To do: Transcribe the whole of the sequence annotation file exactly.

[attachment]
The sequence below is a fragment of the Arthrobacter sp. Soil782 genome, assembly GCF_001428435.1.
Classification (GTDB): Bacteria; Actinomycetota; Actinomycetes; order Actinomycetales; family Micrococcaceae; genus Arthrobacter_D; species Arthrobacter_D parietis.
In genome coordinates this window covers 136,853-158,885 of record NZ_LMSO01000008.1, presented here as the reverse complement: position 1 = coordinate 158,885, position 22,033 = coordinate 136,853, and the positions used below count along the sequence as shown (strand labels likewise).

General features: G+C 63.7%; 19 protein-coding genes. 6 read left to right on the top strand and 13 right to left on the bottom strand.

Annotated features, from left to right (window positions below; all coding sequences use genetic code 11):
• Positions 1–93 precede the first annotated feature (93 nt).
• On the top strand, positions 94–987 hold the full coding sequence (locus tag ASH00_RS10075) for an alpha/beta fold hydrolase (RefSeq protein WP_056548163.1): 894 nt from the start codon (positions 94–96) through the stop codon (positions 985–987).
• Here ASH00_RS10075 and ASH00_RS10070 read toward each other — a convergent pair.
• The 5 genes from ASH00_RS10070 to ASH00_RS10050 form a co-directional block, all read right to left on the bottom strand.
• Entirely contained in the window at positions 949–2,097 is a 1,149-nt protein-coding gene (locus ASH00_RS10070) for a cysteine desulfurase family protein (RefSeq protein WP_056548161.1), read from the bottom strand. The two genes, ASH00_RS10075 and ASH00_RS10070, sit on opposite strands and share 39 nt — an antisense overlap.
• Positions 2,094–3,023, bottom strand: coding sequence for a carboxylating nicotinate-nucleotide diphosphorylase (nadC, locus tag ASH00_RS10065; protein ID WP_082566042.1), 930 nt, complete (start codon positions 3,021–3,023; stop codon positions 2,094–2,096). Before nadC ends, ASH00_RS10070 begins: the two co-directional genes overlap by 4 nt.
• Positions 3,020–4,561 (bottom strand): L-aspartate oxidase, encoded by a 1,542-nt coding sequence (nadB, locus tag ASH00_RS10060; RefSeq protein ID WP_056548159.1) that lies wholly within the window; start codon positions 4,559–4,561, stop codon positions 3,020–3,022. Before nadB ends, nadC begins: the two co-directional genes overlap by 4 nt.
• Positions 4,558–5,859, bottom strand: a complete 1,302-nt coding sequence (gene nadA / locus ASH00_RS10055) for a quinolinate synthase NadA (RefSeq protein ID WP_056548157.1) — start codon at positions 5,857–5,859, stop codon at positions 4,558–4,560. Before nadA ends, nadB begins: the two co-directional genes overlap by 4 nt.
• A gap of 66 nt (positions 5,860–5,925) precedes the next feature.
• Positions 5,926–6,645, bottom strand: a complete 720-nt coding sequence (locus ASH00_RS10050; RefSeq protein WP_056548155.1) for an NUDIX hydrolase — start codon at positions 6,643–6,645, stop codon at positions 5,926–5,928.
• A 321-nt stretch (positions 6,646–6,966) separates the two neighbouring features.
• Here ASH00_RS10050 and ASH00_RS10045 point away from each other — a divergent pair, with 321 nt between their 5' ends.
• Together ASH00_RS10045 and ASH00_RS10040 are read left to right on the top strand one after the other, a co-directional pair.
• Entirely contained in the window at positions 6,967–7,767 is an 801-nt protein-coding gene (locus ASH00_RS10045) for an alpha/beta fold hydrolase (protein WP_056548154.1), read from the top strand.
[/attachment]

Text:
The sequence below is a fragment of the Arthrobacter sp. Soil782 genome, assembly GCF_001428435.1.
Classification (GTDB): Bacteria; Actinomycetota; Actinomycetes; order Actinomycetales; family Micrococcaceae; genus Arthrobacter_D; species Arthrobacter_D parietis.
In genome coordinates this window covers 136,853-158,885 of record NZ_LMSO01000008.1, presented here as the reverse complement: position 1 = coordinate 158,885, position 22,033 = coordinate 136,853, and the positions used below count along the sequence as shown (strand labels likewise).

General features: G+C 63.7%; 19 protein-coding genes. 6 read left to right on the top strand and 13 right to left on the bottom strand.

Annotated features, from left to right (window positions below; all coding sequences use genetic code 11):
• Positions 1–93 precede the first annotated feature (93 nt).
• On the top strand, positions 94–987 hold the full coding sequence (locus tag ASH00_RS10075) for an alpha/beta fold hydrolase (RefSeq protein WP_056548163.1): 894 nt from the start codon (positions 94–96) through the stop codon (positions 985–987).
• Here ASH00_RS10075 and ASH00_RS10070 read toward each other — a convergent pair.
• The 5 genes from ASH00_RS10070 to ASH00_RS10050 form a co-directional block, all read right to left on the bottom strand.
• Entirely contained in the window at positions 949–2,097 is a 1,149-nt protein-coding gene (locus ASH00_RS10070) for a cysteine desulfurase family protein (RefSeq protein WP_056548161.1), read from the bottom strand. The two genes, ASH00_RS10075 and ASH00_RS10070, sit on opposite strands and share 39 nt — an antisense overlap.
• Positions 2,094–3,023, bottom strand: coding sequence for a carboxylating nicotinate-nucleotide diphosphorylase (nadC, locus tag ASH00_RS10065; protein ID WP_082566042.1), 930 nt, complete (start codon positions 3,021–3,023; stop codon positions 2,094–2,096). Before nadC ends, ASH00_RS10070 begins: the two co-directional genes overlap by 4 nt.
• Positions 3,020–4,561 (bottom strand): L-aspartate oxidase, encoded by a 1,542-nt coding sequence (nadB, locus tag ASH00_RS10060; RefSeq protein ID WP_056548159.1) that lies wholly within the window; start codon positions 4,559–4,561, stop codon positions 3,020–3,022. Before nadB ends, nadC begins: the two co-directional genes overlap by 4 nt.
• Positions 4,558–5,859, bottom strand: a complete 1,302-nt coding sequence (gene nadA / locus ASH00_RS10055) for a quinolinate synthase NadA (RefSeq protein ID WP_056548157.1) — start codon at positions 5,857–5,859, stop codon at positions 4,558–4,560. Before nadA ends, nadB begins: the two co-directional genes overlap by 4 nt.
• A gap of 66 nt (positions 5,860–5,925) precedes the next feature.
• Positions 5,926–6,645, bottom strand: a complete 720-nt coding sequence (locus ASH00_RS10050; RefSeq protein WP_056548155.1) for an NUDIX hydrolase — start codon at positions 6,643–6,645, stop codon at positions 5,926–5,928.
• A 321-nt stretch (positions 6,646–6,966) separates the two neighbouring features.
• Here ASH00_RS10050 and ASH00_RS10045 point away from each other — a divergent pair, with 321 nt between their 5' ends.
• Together ASH00_RS10045 and ASH00_RS10040 are read left to right on the top strand one after the other, a co-directional pair.
• Entirely contained in the window at positions 6,967–7,767 is an 801-nt protein-coding gene (locus ASH00_RS10045) for an alpha/beta fold hydrolase (protein WP_056548154.1), read from the top strand.